Know Your Rights: COVID 19 Eviction Protection Ordinance
Updated July 30, 2021
Chicago residential tenants who have lost income as a direct or indirect result of the COVID-19 pandemic should notify their landlords in writing within five days of receiving an eviction notice in order to further protect themselves from eviction.
This written notification can take place through letter, email or text message. A text message to the landlord as simple as “I have been unable to pay rent because I have been financially affected by the COVID-19 pandemic” will suffice. A more formal template is available below.
State and Local Requirements
Gov. J.B. Pritzker has announced that starting Aug. 1, 2021 landlords will be able to file for eviction for nonpayment, and that evictions will not be enforced until Aug. 31, 2021. This does not prohibit landlords from initiating eviction procedures against tenants if they pose a direct threat to the health and safety of other tenants or an immediate and severe risk to the property.
To qualify for the moratorium, tenants must:
- Earn no more than $99,000 in annual income for Calendar Year 2020 (or $198,000 if filing jointly);
- Be unable to make a full rent or housing payment due to a COVID-19 related hardship including, but not limited to, substantial loss of income, loss of compensable hours of work or wages, or an increase in out-of-pocket expenses directly related to the COVID-19 pandemic;
- Be using best efforts to make timely partial payments that are as close to the full payment as the individual’s circumstances may permit, taking into account other non-discretionary expenses; and
- Eviction would likely render them homeless—or force them to move into and live in close quarters in a new congregate or shared living setting—because they have no other available housing options. The moratorium does not relieve any obligation to pay rent and tenants will be required to pay all unpaid rental payments.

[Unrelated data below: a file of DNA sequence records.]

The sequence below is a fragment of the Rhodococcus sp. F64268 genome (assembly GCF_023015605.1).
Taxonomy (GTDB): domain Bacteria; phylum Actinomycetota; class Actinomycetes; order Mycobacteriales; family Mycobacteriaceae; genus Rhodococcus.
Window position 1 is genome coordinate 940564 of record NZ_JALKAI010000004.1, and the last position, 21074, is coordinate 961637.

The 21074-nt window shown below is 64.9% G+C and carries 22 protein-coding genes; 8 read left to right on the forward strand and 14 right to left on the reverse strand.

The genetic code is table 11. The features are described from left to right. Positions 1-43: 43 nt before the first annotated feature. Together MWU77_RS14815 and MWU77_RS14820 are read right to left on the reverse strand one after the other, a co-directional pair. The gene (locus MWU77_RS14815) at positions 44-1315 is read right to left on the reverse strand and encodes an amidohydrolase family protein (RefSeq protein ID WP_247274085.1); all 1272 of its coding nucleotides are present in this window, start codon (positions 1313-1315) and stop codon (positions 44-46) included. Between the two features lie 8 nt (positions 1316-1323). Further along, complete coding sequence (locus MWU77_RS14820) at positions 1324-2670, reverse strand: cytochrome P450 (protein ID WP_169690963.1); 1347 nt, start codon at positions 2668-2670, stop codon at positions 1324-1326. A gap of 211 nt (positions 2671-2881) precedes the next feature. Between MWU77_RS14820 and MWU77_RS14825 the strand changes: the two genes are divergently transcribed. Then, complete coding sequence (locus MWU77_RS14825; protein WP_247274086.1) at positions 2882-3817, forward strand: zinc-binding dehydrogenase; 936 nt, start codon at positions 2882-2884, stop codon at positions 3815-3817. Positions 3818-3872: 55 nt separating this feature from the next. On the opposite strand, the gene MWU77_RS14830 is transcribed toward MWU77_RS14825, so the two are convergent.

The moratorium does not relieve any obligation to pay rent and tenants will be required to pay all unpaid rental payments.
In June 2020, Mayor Lori E. Lightfoot signed the COVID-19 Eviction Protection Ordinance, which provides tenants additional protections if the tenant writes the landlord stating that they have had a “COVID-19 Impact.”
A COVID-19 Impact can be claimed when a tenant or another household member:
- Is laid-off from work
- Has their hours at work reduced
- Has to isolate or quarantine because of COVID-19 diagnosis or possible exposure
- Has to care for someone else affected by COVID-19
Tenants who have notified their landlords of a COVID-19 impact will have the five-day notice period extended by seven days, for a total of 12 days. During the 12-day period, the landlord must contact the tenant and try to work out with the tenant a plan to avoid eviction. A plan to avoid eviction could include a repayment plan, mediation or arbitration, letting the tenant use their security deposit to cover the missed rent, an agreement for the tenant to move out without the landlord getting an eviction judgment against them, or other arrangements agreed to by the landlord and tenant.
Additionally, all landlords who have received a Tenant Notice of COVID-19 Impact and who have not applied for emergency rental assistance funds from either the city or state must, no later than the fifth day after issuing a five-day notice of termination of tenancy, register with the Department of Housing (DOH) using the COVID-19 Eviction Protection Registry. The purpose of registry is to notify landlords of additional rental assistance options as they become available and to provide tenants with access to additional resources. Proof of complying with the registration requirement can be accomplished by screen printouts of the registration or downlods of a previously completed Emergency Rental Assistance Program with allowable redactions of private or personal information.
The ordinance does not require that the landlord and tenant reach an agreement, but that they make a good faith effort to do so. If a landlord does not use good faith to try and work out an arrangement with the tenant or does not register with the Department's Emergency Rental Assistance Program, but files an eviction case anyway, the tenant will have a defense against the eviction.,